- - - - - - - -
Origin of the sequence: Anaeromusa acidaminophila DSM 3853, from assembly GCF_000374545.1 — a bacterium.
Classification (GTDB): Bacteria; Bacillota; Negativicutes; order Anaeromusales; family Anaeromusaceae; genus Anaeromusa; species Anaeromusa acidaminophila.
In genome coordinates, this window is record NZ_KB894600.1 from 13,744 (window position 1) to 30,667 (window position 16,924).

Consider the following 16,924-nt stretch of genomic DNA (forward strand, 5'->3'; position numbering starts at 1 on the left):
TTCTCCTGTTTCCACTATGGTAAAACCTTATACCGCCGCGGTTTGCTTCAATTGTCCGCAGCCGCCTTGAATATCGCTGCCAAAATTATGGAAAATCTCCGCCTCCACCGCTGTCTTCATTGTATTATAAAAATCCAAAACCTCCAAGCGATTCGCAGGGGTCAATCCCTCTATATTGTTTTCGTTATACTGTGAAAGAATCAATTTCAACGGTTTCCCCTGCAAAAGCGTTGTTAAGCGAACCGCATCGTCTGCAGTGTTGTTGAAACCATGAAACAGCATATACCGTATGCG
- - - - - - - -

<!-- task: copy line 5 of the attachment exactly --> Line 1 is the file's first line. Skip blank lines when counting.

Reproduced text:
TTCTCCTGTTTCCACTATGGTAAAACCTTATACCGCCGCGGTTTGCTTCAATTGTCCGCAGCCGCCTTGAATATCGCTGCCAAAATTATGGAAAATCTCCGCCTCCACCGCTGTCTTCATTGTATTATAAAAATCCAAAACCTCCAAGCGATTCGCAGGGGTCAATCCCTCTATATTGTTTTCGTTATACTGTGAAAGAATCAATTTCAACGGTTTCCCCTGCAAAAGCGTTGTTAAGCGAACCGCATCGTCTGCAGTGTTGTTGAAACCATGAAACAGCATATACCGTATGCG